Cara Brookins was emotionally exhausted when her second abusive marriage ended.
To help her recover she decided to construct her own home, which she learned by watching YouTube videos.
Once she had to sell the Bryant, Arkansas, she went on the hunt for a new home to put a roof over her four children.
Anything that she could afford at the time seemed too small but she compelled to find a way to reunite her family. “However,” she admits, “I had no notion what that should be.” Cara devised a plan to construct her own home from the ground up.
“It felt like, ‘If anyone were in our situation, they would do this,’” she commented.
“No one else saw it like this, and in retrospect, I realize it sounds insane.”
Cara paid $20,000 for a one-acre land and a construction loan of roughly $150,000.
She learned how to lay a foundation, build a wall, run a gas line, and install plumbing, among other building techniques by watching tutorials on YouTube.
Her children who ranged in ages from two to seventeen helped her throughout the nine-month construction of the 3,500-square-foot home.
Fifteen year old Drew, helped his mother in the creation of plans.
Jada, who was eleven used buckets to transport water from a neighbor’s pond, which she mixed with 80-pound bags of concrete to form the foundation mortar.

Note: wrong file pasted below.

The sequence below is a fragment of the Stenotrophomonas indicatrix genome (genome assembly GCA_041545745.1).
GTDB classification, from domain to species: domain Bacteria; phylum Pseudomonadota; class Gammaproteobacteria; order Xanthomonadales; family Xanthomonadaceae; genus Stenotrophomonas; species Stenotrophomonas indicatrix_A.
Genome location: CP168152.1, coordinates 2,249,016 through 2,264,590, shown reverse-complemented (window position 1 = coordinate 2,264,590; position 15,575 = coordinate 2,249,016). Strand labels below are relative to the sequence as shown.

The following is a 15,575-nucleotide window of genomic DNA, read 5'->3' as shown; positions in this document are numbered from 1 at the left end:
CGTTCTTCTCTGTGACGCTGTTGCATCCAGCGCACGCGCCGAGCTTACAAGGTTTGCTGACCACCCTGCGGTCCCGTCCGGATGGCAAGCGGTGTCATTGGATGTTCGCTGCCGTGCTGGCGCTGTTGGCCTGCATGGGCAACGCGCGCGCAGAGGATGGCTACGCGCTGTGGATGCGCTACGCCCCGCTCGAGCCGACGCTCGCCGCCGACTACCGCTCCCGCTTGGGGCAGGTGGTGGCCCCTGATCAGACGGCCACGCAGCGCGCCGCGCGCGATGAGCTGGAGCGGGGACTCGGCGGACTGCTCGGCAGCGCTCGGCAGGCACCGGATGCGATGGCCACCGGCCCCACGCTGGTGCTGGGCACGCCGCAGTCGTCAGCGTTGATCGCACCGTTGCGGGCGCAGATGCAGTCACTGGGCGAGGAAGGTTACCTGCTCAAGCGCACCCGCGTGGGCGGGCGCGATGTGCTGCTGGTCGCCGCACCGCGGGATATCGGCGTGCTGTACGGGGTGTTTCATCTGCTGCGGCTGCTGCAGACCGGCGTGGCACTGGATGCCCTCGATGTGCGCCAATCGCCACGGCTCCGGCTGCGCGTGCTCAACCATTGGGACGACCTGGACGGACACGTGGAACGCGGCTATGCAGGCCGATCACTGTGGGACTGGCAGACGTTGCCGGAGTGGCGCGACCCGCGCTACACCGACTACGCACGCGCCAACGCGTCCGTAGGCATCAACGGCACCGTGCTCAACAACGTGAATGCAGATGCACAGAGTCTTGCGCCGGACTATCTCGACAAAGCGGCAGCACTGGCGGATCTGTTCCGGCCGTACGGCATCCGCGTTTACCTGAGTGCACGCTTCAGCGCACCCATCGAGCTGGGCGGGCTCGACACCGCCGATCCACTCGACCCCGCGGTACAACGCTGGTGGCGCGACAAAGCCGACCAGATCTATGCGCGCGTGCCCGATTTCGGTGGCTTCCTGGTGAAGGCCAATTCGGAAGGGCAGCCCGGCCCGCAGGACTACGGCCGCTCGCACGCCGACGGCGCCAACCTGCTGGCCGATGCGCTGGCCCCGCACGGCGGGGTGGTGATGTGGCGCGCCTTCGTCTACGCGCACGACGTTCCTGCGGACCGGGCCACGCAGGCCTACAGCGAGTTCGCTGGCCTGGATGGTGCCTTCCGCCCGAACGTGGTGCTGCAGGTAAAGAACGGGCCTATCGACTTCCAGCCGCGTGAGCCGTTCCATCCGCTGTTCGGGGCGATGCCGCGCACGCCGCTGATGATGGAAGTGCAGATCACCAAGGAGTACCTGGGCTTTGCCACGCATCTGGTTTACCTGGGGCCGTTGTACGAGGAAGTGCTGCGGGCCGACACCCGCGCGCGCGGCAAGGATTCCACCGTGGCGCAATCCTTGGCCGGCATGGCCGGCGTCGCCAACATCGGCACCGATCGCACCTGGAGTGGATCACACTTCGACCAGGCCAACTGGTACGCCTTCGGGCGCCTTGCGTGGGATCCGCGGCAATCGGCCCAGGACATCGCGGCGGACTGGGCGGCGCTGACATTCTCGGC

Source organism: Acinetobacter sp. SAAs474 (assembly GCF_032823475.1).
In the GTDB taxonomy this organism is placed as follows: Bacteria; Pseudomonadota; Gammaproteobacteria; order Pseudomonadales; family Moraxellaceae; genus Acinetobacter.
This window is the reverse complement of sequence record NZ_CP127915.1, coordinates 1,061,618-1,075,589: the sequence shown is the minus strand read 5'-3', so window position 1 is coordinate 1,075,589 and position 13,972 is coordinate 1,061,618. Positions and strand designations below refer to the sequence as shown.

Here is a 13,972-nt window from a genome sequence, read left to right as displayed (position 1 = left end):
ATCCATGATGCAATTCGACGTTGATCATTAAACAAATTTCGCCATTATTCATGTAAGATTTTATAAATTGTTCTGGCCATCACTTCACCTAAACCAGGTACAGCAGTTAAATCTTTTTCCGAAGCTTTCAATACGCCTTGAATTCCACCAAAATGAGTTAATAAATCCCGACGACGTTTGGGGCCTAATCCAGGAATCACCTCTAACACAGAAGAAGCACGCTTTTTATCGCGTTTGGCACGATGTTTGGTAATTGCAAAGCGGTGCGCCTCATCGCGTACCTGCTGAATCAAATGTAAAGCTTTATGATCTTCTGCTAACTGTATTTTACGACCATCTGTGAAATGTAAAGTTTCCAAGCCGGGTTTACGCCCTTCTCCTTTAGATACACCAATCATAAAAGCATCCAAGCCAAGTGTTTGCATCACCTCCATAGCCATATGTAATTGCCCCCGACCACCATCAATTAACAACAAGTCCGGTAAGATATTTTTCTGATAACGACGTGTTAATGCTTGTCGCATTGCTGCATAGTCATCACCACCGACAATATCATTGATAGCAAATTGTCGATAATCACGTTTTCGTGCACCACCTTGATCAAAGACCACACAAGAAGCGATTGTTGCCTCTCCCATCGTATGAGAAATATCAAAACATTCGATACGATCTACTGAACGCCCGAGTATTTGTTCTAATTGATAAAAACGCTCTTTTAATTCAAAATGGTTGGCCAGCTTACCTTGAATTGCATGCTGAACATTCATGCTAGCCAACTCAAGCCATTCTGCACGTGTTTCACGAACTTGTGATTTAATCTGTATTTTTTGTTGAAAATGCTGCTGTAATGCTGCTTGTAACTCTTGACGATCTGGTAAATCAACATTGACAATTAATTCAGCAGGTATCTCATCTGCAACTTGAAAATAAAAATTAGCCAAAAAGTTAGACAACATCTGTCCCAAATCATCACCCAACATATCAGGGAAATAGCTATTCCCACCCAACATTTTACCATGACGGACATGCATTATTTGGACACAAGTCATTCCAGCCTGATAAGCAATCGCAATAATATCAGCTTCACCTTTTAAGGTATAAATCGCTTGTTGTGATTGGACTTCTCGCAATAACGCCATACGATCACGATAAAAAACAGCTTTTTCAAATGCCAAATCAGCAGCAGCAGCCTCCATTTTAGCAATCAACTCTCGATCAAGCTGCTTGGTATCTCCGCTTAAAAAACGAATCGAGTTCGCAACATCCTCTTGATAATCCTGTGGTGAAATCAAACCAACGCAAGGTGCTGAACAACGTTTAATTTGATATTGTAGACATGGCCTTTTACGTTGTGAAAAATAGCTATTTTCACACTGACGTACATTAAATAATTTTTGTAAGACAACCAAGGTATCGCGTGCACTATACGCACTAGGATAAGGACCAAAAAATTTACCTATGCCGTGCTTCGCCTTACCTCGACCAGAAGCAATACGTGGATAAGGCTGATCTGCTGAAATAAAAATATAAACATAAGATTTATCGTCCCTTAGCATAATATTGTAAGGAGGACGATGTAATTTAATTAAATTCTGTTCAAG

Brookins, who worked while the kids were in school, recalls, “It seemed impossible the whole way through.”
Brookins took her family to the five-mile-away construction site after school and worked on the new home late into the night.
At the time, YouTube videos were blurry and offered multiple ways to complete a task.
Brookins did hire a part-time firefighter with building experience for $25 an hour. “In terms of knowledge, he was a step ahead of us,” she recalls.
On 31 March 2009 Cara moved her children into the five-bedroom house and called it the Inkwell Manor in honor of her ambition to be a writer.
She subsequently published many novels, as well as a memoir, Rise: How a House Built a Family, which will be released on January 24.
Brookins built the house. “We were mortified that building our own shelter was our best alternative,” Brookins says.
“It wasn’t anything we were really proud of.” It turned out to be the most beneficial thing I could have done for myself.
“If I, a 110-pound computer programmer, can build an entire house,” she asserts, “you can do anything you set your mind to.”
“Decide on a single aim and stick to it. Find that large thing you want to do, take tiny steps toward it, and bring along others who need to heal with you on the journey. There’s a lot of power in that.”